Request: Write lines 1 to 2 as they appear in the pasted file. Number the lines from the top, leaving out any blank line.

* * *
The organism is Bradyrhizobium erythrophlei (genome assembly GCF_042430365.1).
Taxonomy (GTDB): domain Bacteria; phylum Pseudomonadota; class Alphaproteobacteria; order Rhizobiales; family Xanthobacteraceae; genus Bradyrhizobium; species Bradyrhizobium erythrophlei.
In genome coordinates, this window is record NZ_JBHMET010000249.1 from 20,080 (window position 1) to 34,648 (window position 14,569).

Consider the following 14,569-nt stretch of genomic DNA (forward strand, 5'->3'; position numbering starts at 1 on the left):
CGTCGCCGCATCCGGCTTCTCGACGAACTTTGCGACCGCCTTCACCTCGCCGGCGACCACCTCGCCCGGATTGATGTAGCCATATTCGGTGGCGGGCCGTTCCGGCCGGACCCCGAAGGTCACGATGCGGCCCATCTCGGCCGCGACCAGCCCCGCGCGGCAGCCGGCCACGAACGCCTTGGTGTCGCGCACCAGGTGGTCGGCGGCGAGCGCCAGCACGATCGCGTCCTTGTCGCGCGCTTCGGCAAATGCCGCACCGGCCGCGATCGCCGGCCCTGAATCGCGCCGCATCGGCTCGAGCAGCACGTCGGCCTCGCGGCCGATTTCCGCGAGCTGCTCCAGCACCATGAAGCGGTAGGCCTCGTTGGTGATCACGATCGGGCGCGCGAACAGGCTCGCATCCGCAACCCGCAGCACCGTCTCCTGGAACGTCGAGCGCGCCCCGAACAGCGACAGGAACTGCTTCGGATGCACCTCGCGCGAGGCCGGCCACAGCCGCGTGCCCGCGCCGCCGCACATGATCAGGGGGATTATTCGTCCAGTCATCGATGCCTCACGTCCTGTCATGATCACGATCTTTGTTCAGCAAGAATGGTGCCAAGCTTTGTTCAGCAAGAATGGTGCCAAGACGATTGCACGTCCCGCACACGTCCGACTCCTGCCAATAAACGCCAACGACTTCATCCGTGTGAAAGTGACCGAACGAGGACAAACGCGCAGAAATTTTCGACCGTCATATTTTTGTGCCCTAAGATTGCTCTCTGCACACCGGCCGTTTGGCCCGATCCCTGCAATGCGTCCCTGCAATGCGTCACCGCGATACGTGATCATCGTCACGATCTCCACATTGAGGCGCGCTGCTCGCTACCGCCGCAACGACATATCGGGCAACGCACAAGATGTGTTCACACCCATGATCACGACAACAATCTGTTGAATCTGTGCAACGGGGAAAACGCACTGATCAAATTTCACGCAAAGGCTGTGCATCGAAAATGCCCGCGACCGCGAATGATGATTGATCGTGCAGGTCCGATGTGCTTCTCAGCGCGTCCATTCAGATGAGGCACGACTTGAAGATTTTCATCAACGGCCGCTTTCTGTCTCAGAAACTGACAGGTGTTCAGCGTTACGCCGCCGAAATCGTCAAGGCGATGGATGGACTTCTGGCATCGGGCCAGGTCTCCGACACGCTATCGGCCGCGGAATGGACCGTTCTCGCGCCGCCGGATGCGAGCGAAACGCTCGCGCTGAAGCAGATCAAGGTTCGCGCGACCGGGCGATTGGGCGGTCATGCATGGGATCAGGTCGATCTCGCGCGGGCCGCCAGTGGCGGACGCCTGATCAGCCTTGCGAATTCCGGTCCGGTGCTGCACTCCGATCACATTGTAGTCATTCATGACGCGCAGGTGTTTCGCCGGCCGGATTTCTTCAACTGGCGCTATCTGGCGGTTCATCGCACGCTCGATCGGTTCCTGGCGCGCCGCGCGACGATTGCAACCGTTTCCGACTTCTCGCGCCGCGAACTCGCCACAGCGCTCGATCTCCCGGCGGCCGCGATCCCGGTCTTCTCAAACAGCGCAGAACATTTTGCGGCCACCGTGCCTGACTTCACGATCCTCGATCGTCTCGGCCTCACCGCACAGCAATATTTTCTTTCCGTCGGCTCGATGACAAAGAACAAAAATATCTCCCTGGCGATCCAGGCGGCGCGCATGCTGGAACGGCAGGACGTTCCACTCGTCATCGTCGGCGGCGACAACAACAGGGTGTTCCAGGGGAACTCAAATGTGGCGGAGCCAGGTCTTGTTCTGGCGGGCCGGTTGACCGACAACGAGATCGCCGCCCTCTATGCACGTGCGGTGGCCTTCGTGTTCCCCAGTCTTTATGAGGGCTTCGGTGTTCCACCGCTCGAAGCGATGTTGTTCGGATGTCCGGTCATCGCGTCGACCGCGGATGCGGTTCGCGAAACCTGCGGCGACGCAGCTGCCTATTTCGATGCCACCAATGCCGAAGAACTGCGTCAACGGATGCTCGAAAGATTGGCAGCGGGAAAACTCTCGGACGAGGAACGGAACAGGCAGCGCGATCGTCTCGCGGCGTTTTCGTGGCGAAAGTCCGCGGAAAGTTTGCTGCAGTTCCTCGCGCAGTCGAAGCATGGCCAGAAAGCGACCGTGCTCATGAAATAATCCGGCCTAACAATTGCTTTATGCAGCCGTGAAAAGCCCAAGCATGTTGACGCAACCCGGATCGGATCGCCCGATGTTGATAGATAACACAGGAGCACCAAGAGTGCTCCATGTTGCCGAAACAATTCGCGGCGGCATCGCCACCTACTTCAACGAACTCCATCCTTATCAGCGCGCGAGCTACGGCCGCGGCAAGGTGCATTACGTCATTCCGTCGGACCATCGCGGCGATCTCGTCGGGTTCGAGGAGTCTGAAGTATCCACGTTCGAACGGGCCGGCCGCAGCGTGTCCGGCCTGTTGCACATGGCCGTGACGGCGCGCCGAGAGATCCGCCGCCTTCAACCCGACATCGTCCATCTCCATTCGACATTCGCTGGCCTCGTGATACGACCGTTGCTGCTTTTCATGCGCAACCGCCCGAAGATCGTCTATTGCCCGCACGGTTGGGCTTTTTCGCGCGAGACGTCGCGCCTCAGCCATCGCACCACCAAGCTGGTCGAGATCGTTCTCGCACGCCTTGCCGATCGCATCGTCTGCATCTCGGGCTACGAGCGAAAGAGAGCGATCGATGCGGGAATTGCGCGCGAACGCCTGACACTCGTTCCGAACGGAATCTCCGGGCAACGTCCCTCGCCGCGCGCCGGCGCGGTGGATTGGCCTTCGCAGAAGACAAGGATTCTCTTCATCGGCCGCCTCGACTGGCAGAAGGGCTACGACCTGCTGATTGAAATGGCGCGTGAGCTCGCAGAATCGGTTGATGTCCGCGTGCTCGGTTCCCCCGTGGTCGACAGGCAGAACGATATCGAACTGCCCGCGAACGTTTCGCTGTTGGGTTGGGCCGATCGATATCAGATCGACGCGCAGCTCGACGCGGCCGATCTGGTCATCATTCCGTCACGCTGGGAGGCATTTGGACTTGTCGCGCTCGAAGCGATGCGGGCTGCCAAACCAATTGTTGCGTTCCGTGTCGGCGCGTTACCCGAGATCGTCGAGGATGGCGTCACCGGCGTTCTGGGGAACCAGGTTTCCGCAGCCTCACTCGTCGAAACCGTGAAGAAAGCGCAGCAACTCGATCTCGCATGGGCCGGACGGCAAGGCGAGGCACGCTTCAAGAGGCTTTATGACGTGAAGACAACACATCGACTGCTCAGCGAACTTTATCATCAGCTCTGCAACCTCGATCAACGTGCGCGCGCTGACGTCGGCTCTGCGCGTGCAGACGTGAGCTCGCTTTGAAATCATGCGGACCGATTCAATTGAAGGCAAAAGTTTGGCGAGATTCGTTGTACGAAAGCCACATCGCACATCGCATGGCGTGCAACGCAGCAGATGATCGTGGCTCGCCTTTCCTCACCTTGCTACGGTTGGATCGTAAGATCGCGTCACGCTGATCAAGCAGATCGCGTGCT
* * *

The organism is Bradyrhizobium erythrophlei (genome assembly GCF_042430365.1).
Taxonomy (GTDB): domain Bacteria; phylum Pseudomonadota; class Alphaproteobacteria; order Rhizobiales; family Xanthobacteraceae; genus Bradyrhizobium; species Bradyrhizobium erythrophlei.